The USCIS Administrative Appeals Office (AAO) recently adopted a binding decision on how to determine “managerial capacity” for L-1A classification. Specifically, the decision holds that when staffing levels are considered in deciding whether an individual will act as a manager, the USCIS must consider the sponsoring employer’s evidence of personnel at legally related entities abroad who will support the manager in daily non-managerial tasks.
The Petitioner is a US subsidiary of a Japanese company. The foreign national worker was deployed as Vice President and Chief Operating Officer (“COO”) of Petitioner’s new US operations in L-1A classification. When the company sought to extend its new office L-1A on the COO’s behalf, the company had two employees in the US. Petitioner also showed that there were eight staff members in Japan that exclusively supported US operations.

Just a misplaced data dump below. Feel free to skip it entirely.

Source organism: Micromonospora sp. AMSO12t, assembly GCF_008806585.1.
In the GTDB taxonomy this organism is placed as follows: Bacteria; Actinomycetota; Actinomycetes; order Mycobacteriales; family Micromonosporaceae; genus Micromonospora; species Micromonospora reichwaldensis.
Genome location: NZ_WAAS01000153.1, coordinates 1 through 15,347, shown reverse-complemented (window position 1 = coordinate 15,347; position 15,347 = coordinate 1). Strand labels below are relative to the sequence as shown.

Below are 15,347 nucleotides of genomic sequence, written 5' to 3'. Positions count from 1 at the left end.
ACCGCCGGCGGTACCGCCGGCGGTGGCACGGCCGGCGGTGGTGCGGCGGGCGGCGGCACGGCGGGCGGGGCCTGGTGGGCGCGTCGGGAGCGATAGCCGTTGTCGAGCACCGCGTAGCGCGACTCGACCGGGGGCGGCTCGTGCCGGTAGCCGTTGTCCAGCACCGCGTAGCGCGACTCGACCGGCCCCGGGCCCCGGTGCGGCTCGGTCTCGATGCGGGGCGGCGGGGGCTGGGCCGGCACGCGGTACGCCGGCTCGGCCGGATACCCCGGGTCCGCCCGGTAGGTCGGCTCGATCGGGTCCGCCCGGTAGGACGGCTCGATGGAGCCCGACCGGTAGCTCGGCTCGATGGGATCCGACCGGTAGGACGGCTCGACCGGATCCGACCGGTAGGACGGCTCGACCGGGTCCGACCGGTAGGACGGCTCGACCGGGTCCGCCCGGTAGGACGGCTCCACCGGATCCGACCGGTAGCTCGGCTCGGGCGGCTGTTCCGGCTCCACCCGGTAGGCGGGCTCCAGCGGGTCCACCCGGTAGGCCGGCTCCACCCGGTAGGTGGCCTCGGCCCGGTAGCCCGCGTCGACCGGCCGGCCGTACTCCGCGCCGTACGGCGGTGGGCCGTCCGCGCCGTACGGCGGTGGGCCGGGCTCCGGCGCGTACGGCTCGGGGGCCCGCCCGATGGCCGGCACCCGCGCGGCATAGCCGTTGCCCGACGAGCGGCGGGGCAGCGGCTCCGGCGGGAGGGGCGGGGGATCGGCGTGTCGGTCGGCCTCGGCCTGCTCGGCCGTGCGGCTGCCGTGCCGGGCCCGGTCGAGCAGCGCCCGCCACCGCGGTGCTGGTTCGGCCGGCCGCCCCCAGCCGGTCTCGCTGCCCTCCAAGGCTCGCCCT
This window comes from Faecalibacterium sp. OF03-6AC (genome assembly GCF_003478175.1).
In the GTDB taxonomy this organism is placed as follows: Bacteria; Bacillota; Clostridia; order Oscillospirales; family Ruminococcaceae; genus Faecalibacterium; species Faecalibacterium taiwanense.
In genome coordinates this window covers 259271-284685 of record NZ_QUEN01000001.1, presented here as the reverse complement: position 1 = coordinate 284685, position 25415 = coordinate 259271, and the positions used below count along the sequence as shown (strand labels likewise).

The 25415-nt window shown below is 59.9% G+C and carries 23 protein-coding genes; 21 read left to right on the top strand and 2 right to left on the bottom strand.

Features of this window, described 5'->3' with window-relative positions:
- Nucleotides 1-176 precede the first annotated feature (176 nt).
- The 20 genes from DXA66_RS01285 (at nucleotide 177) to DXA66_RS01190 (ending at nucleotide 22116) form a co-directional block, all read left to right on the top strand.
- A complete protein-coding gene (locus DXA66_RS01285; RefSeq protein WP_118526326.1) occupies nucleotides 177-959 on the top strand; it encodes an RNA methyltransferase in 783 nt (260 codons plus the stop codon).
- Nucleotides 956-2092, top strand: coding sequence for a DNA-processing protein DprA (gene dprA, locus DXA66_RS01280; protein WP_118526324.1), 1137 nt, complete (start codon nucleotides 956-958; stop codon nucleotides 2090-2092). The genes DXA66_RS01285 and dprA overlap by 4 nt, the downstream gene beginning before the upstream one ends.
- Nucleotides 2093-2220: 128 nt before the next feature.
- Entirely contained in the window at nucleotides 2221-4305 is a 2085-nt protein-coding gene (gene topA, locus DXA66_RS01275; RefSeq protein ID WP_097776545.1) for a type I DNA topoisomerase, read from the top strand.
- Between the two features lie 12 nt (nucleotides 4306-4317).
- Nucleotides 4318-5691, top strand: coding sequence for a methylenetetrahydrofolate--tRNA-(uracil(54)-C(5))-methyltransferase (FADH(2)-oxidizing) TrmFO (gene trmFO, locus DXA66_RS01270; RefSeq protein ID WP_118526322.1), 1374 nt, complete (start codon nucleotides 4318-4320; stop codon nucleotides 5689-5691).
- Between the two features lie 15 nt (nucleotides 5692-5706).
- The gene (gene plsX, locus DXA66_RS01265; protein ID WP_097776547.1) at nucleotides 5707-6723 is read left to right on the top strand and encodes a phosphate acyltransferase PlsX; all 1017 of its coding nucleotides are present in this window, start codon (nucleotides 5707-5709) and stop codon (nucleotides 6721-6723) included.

USCIS initially denied the petition, concluding that the Petitioner did not have an “organizational structure” sufficient to support the L-1A worker in a qualifying managerial or executive position. It did not acknowledge the eight employees in Japan that were supporting the L-1A manager in day to day operational tasks.
On appeal, the AAO withdrew USCIS’s decision, and approved the petition for L-1A classification. The AAO held that USCIS should have considered the evidence of foreign staff and the need for their services given that the US business was still in the early stages of its development. It reasoned that while having only a few employees on US payroll is relevant in determining whether a beneficiary qualifies as an L-1A manager, it does not necessarily mean that the L-1A worker is primarily performing daily operational duties.
This decision is a particularly welcome development for international companies that recently expand to the U.S. and rely on personnel abroad because they are unable to hire sufficient U.S. personnel within the first few years of operations.
See Matter of Z-A-, Inc., Adopted Decision 2016-02 (AAO Apr. 14, 2016)